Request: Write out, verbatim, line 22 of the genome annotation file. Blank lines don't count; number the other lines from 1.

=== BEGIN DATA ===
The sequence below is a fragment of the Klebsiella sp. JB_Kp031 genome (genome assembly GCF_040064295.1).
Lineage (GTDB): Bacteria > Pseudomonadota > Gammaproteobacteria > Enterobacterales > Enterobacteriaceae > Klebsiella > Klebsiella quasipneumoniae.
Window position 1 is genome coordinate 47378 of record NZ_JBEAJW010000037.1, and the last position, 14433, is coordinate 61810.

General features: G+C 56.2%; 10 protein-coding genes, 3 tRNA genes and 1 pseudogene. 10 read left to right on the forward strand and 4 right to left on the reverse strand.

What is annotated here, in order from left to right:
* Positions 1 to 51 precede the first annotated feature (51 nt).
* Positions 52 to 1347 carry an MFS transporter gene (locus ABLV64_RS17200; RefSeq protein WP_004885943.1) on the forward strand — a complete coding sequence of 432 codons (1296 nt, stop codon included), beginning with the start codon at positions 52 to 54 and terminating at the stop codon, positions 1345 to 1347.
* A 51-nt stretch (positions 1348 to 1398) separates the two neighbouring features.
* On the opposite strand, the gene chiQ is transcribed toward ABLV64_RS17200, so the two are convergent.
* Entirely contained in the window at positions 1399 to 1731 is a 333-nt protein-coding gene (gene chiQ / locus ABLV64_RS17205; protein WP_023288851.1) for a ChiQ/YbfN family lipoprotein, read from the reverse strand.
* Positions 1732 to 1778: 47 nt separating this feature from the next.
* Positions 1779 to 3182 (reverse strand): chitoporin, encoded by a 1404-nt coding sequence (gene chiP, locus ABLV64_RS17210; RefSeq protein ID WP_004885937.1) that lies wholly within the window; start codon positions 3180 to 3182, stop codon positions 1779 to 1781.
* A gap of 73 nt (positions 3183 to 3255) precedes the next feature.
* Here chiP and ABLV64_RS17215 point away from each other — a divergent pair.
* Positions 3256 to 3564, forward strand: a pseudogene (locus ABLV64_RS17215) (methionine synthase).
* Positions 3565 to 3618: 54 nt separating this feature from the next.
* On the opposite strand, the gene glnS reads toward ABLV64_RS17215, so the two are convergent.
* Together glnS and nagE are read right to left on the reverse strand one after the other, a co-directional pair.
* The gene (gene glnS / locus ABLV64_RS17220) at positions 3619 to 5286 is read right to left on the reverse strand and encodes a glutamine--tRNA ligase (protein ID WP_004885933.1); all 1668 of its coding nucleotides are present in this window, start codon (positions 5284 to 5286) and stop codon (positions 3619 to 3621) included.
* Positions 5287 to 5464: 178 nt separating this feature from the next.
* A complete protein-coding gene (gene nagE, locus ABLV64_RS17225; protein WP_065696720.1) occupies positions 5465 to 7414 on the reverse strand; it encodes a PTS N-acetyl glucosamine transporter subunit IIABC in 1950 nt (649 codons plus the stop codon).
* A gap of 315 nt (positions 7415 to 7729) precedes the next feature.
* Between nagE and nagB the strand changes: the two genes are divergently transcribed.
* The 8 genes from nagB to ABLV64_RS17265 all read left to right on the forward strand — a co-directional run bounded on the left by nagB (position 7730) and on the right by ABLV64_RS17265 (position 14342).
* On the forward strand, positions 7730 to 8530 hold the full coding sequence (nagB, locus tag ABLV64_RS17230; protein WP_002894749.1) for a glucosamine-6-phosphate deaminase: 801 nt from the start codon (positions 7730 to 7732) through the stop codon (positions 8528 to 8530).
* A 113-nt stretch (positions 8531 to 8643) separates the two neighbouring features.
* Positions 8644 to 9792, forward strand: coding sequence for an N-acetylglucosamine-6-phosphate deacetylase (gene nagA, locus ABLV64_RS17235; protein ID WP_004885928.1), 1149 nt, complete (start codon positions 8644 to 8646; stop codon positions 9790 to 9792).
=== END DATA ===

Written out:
* A gap of 315 nt (positions 7415 to 7729) precedes the next feature.